Tilburg University promotie PhD Defense

Promotie J.M. Anderson

Datum: Tijd: 16:30 Locatie: Aula

Cloud Outsourcing: Theoretical & Practical Evidence of Cloud Governance Strategies by Financial Institutions in Europe, the United States and Canada

  • Locatie: Cobbenhagen building, Aula
  • Promotores: em. prof. dr. J.A. Mc Cahery J.D., prof. dr. E.P.M. Vermeulen

Wij bieden voor onze ceremonies nog steeds een livestream aan. 


Samenvatting (in het Engels)

This study examined the risk and governance challenges experienced by financial institutions that outsource cloud technologies. Cloud outsourcing prompts a new way of working and fosters an environment in which technology and data are shared across groups and are housed in regional hubs, according to global standards that are influenced by various countries’ policies. Therefore, to effectively manage the cloud, institutions need a thorough understanding of the applicable laws governing the cloud relationship and those that influence the internal control environment. However, differences in policies and the complexity of rules for cloud outsourcing complicate institutional governance practices as they create less clarity on the rules required to process and manage data and related cloud risks. In addition, gaps in cloud contracts and the absence of key metrics for liability provisions create economic governance problems, which make risk management challenging and warrant further investigation into the cloud governance process. The study demonstrates this by building a series of theoretical arguments and using risk and governance data to describe the institutional challenges that follow cloud adoption. In doing so, the study explains that, conceptually, the framework nature of cloud contracts and flexibility of the regulation makes it especially difficult for institutions to efficiently manage risks. This study tackles the problem of internal governance by investigating the main risks faced by financial institutions that outsource cloud services, and by exploring how well they manage transaction risks in these arrangements.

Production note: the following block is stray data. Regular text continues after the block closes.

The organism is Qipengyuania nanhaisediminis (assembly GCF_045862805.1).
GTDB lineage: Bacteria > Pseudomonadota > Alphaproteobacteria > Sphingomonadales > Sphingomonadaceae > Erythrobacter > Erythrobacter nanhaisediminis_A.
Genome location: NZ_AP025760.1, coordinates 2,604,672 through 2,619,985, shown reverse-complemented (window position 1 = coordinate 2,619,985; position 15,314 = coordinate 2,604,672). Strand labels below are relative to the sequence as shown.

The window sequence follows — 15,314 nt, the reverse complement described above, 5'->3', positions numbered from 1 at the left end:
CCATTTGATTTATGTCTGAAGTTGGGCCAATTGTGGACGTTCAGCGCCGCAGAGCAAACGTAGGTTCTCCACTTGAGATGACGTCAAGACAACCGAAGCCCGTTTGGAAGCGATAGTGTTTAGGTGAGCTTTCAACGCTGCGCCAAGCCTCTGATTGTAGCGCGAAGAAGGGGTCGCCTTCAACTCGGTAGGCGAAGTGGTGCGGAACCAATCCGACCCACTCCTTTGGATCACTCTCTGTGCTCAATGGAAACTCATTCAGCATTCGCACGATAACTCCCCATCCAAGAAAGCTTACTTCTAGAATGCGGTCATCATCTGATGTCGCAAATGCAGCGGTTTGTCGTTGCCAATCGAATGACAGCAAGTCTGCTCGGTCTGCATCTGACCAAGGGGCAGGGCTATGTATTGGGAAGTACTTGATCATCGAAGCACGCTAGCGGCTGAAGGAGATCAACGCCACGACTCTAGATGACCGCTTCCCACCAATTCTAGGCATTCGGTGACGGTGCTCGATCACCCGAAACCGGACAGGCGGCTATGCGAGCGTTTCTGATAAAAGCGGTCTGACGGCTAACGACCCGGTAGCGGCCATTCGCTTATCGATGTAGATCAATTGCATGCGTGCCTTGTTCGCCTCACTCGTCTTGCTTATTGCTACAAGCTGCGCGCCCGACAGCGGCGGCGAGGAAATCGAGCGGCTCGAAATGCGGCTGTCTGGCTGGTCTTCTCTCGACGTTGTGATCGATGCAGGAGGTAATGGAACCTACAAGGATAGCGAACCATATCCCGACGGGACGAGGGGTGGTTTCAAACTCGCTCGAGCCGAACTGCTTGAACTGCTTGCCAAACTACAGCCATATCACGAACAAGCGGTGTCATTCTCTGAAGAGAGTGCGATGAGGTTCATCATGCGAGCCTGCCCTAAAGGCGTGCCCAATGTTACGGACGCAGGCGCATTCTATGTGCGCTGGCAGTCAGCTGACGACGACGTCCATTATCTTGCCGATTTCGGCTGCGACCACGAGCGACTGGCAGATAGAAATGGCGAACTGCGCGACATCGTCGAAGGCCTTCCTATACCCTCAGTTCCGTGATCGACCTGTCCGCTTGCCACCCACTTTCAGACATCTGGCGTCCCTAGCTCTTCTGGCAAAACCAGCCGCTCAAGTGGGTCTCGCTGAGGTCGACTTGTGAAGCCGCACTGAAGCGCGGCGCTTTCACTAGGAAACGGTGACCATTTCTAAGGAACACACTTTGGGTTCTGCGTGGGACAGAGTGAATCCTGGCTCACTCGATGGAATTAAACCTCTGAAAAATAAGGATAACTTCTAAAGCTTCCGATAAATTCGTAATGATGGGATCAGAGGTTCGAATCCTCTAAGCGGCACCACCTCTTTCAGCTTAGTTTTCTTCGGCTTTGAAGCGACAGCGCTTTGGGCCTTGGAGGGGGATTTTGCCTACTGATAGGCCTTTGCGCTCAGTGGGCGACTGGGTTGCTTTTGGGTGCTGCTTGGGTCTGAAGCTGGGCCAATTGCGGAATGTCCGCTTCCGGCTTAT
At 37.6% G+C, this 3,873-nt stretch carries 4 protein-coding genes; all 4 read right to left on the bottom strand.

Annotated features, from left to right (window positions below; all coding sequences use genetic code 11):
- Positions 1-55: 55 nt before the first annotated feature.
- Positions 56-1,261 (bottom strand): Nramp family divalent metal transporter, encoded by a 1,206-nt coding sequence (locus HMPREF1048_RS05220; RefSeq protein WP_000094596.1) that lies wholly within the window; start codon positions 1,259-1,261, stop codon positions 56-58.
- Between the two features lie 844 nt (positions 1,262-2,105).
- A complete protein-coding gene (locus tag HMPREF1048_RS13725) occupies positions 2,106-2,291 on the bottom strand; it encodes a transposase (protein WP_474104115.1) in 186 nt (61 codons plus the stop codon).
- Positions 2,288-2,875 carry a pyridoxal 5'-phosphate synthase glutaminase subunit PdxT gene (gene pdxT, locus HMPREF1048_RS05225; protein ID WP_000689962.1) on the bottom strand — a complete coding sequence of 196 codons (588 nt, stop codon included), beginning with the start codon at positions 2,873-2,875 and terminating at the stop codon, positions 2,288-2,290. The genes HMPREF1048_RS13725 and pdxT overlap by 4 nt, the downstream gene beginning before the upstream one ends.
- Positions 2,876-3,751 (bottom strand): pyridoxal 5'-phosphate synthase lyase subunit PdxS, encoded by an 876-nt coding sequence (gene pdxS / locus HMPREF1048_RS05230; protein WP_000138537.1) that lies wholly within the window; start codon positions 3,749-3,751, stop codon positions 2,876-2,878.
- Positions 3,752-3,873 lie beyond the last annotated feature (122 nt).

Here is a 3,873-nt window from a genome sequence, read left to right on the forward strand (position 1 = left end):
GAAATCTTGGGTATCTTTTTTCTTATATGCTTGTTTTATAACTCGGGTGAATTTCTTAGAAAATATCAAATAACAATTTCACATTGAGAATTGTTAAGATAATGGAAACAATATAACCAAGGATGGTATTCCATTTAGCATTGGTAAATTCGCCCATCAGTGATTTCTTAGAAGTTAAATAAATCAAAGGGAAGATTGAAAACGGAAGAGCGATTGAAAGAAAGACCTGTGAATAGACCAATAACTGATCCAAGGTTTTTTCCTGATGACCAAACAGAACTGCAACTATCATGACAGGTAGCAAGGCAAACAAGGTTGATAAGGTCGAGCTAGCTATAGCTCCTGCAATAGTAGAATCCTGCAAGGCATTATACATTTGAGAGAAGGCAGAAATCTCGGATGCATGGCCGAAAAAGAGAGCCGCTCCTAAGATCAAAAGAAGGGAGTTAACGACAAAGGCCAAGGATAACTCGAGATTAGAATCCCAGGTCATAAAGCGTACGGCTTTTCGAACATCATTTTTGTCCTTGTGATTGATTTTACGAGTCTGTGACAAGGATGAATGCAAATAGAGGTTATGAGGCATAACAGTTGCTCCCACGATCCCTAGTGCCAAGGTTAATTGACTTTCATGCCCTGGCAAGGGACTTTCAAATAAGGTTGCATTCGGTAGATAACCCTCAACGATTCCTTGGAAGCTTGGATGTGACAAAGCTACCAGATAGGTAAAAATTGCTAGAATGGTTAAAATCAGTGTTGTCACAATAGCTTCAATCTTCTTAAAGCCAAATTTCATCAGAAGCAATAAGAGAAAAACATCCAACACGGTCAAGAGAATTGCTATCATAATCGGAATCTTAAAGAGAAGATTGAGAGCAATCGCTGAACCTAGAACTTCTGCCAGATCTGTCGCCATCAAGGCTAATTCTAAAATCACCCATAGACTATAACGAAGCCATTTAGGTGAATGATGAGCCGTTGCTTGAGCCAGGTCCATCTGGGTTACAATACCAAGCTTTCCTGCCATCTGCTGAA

A real case study on a cloud outsourcing transaction and survey data from financial institution experts were used to study expert perceptions on the severity of various types of cloud risks and the effectiveness of institutional risk management approaches. The results showed that a key obstacle for institutions is their lack of knowledge about outsourcing processes and practices concerning data management. These findings were also confirmed in a comparative institutional study, where similarities were found in the risk and governance concerns of experts working at 13 different institutions in the United States , Europe, and Canada. Through this investigation, it was found that efficient governance can be more difficult for institutions that comply with US regulations owing to considerable differences in state policies on data privacy.

Finally, this study examined how uncertainties in the evaluation of data breaches and network failures become visible in other internal practices, such as cloud risk assessments. A series of cloud risk experiments was created and distributed to 131 cloud risk experts working at financial institutions in the EU and the US to compare whether their risk assessments would differ significantly. The results show that the lack of specification in the regulations and experience of cloud experts can contribute to considerable differences in their risk and disclosure choices. In practice, most experts face significant challenges in assessing the severity of cloud risk events, which have broader implications for enterprise risk management.

The results suggest that internal governance continues to be a challenge for firms as they outsource cloud technologies. The knowledge derived from this Ph.D. is useful, as it shows that institutions can benefit if they prioritize the evaluation of liability provisions in their cloud contracts, especially in cases where cloud risk events are a consequence of third-party risks. The findings also establish that internal governance is necessary to reduce the spillover effects of cloud contracts and that institutions can devise sufficient governance structures by implementing data policies (e.g., data access, storage, and format policies) and mechanisms that promote cooperation and coordination to oversee data management responsibilities. Through these findings, this study establishes various means by which financial institutions and governance experts can limit their risk exposure in cloud agreements.